4. Negotiating price and purchase terms
After selecting a few vendors, a company's purchasing team typically spends some time examining each quote they obtained before negotiating purchase details, like the price. Most companies obtain at least three quotes from suppliers so that they have alternatives if a deal doesn't go as planned. Once the company agrees on the final purchase terms, it reviews the purchase and gets it in writing. After both parties sign the agreement, it becomes a legally binding contract between the buyer and the seller.
5. Receiving and inspecting the goods or services
The final step in the business procurement process involves the company receiving the goods or services and thoroughly inspecting them for potential errors or physical damage. If there's any damage, the company can notify the seller. Companies generally want to ensure the product or service quality meets or exceeds their expectations before making another order with the same supplier. After receiving and inspecting the order, the company records the order, including price negotiations, receipts, invoices and any other records associated with it. Keeping a record can be useful in future negotiations and may prevent potential disputes.
Types of procurement
There are a few ways companies categorize their procurements. Typically, this categorization depends on how the company plans to use the items it's in the process of procuring. Here are the most common types of procurement activities:
Direct procurement is the purchase of anything that's necessary to produce a final product. For a manufacturing company, this might include raw materials or machinery. While this type of procurement is most common with manufacturing firms, service-oriented companies can use it to purchase services. For a service company, direct procurement might include skilled personnel. Businesses frequently make direct procurement purchases because it's a key source of revenue for them.
Indirect procurement involves purchasing items that a firm might not directly use to produce a product or service but are still essential for the daily operations of the organization. Indirect procurements don't increase revenues like direct procurements, but they help the company operate efficiently. These procurements might include office supplies, office furniture, advertising campaigns, IT services or equipment repair services.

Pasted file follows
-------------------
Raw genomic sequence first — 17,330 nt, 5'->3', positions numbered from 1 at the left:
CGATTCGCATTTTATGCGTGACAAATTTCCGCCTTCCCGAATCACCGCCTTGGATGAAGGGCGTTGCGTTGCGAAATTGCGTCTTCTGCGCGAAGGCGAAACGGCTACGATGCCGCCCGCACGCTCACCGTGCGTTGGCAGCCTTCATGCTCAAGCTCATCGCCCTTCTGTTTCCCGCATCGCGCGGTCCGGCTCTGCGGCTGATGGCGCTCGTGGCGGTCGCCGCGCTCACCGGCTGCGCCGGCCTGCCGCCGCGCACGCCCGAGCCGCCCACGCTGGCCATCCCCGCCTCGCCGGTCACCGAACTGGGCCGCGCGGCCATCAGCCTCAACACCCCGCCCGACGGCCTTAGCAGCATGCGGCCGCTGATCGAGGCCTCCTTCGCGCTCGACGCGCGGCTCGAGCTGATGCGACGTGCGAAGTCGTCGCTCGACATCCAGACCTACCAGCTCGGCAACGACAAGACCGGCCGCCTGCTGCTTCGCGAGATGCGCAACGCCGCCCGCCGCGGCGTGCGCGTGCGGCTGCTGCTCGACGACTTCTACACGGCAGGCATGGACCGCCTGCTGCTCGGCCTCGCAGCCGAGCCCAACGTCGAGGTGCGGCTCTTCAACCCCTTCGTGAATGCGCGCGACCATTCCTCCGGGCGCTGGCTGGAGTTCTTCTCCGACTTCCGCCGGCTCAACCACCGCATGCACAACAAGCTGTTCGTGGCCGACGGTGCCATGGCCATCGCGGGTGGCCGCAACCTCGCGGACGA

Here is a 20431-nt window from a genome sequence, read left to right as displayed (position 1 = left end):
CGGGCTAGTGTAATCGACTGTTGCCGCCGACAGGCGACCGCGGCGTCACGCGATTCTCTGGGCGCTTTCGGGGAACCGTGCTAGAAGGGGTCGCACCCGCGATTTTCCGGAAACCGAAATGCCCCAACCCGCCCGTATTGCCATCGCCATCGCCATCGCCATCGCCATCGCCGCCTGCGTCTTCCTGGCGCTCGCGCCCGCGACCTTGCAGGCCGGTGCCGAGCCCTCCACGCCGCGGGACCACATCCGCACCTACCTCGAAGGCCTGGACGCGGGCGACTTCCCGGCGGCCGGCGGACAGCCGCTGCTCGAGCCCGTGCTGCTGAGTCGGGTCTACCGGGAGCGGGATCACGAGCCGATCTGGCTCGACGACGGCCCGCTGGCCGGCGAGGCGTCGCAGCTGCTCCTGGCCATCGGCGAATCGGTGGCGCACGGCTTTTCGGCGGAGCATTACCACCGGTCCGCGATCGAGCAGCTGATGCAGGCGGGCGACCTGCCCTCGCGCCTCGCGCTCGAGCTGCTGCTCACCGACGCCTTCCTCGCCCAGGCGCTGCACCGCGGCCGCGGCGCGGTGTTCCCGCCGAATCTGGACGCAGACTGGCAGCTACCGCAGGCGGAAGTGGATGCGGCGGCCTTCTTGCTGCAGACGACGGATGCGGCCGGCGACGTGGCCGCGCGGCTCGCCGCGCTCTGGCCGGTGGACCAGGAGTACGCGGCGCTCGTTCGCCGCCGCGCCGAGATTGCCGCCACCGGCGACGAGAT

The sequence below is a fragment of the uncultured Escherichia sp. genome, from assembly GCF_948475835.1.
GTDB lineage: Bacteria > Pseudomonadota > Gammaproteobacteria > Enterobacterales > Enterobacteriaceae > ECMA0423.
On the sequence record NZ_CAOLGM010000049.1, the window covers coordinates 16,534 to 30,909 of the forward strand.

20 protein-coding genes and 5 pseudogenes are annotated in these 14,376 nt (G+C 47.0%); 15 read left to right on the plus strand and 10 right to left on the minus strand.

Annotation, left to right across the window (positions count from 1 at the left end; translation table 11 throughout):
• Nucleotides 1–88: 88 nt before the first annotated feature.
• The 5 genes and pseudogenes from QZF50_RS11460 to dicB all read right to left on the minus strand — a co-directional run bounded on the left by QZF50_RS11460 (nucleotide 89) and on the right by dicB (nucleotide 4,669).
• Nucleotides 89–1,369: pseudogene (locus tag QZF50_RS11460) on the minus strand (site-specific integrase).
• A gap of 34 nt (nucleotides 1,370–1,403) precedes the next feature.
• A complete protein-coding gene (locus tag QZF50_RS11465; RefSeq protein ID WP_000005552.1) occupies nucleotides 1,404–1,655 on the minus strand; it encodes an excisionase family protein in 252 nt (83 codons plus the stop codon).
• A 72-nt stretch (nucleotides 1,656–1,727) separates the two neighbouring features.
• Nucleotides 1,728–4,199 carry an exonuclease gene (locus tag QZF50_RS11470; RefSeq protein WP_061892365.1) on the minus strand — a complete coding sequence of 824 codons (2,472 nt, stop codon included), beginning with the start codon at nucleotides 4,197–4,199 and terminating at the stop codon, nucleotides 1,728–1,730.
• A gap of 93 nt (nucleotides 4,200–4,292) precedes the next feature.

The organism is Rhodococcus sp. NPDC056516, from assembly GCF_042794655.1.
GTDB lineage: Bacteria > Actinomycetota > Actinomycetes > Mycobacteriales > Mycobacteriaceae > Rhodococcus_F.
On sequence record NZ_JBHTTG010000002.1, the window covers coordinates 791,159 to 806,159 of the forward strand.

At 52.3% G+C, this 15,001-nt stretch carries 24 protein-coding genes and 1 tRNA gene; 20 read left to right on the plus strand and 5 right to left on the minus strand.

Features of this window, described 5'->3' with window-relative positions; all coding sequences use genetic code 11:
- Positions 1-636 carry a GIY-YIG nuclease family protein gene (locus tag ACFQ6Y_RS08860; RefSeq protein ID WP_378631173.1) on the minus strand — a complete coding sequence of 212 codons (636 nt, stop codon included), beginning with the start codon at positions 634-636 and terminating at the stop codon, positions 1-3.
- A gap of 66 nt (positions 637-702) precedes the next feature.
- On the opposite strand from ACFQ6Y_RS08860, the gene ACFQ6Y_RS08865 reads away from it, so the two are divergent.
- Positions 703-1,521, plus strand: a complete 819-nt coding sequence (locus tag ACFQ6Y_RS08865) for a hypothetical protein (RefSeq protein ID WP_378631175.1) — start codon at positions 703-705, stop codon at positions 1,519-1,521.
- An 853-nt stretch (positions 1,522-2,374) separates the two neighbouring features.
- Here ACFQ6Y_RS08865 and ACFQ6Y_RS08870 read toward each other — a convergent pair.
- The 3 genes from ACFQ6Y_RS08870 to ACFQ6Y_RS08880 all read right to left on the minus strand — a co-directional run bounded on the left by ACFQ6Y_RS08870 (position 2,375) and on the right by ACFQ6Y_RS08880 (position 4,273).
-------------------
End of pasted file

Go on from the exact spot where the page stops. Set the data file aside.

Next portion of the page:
Goods procurement consists of the purchase of physical items and is most common with manufacturing companies. It might also include items that aren't physical, such as software subscriptions. This form of procurement may include a combination of both indirect and direct procurement, and it generally requires effective supply chain management practices like supply, production, inventory and tracking planning.
Services procurement focuses on procuring nonphysical services that involve people. Depending on the individual company and its needs, this might include purchasing on-site security services, using contractors, hiring lawyers or leasing vendors to assist with an event. Like goods procurement, this form of procurement can procure goods both for both indirect and direct use.
Examples of business procurement
Here are a few examples of business procurement in different industries:
Automobiles Galore is a car manufacturer that specializes in producing a variety of cars, trucks and SUVs. The company directly procures mechanical components like engines, transmissions, batteries and alternators from a few trusted suppliers. These parts go into producing vehicles that are both highly fuel-efficient and long-lasting.
Electronics company example
WorldPhone Connect, LLC is an electronics company that sells a variety of mobile devices, laptops, computers, scanners, office appliances and monitors. The company is planning to expand into the kitchen appliances market and procures an external consultant to educate the team on the latest trends in this segment of the market. The consultant also helps WorldPhone Connect devise an effective marketing strategy.
Events company example
Rachel's Event Planning is an events company that assists smaller organizations with organizing their corporate events and outings. The company's sales team uses telephones to make calls to prospects and learn more about their specific needs, but the phones they use are getting old. Rachel's Event Planning procures newer phones from a supplier to better support the team in its efforts.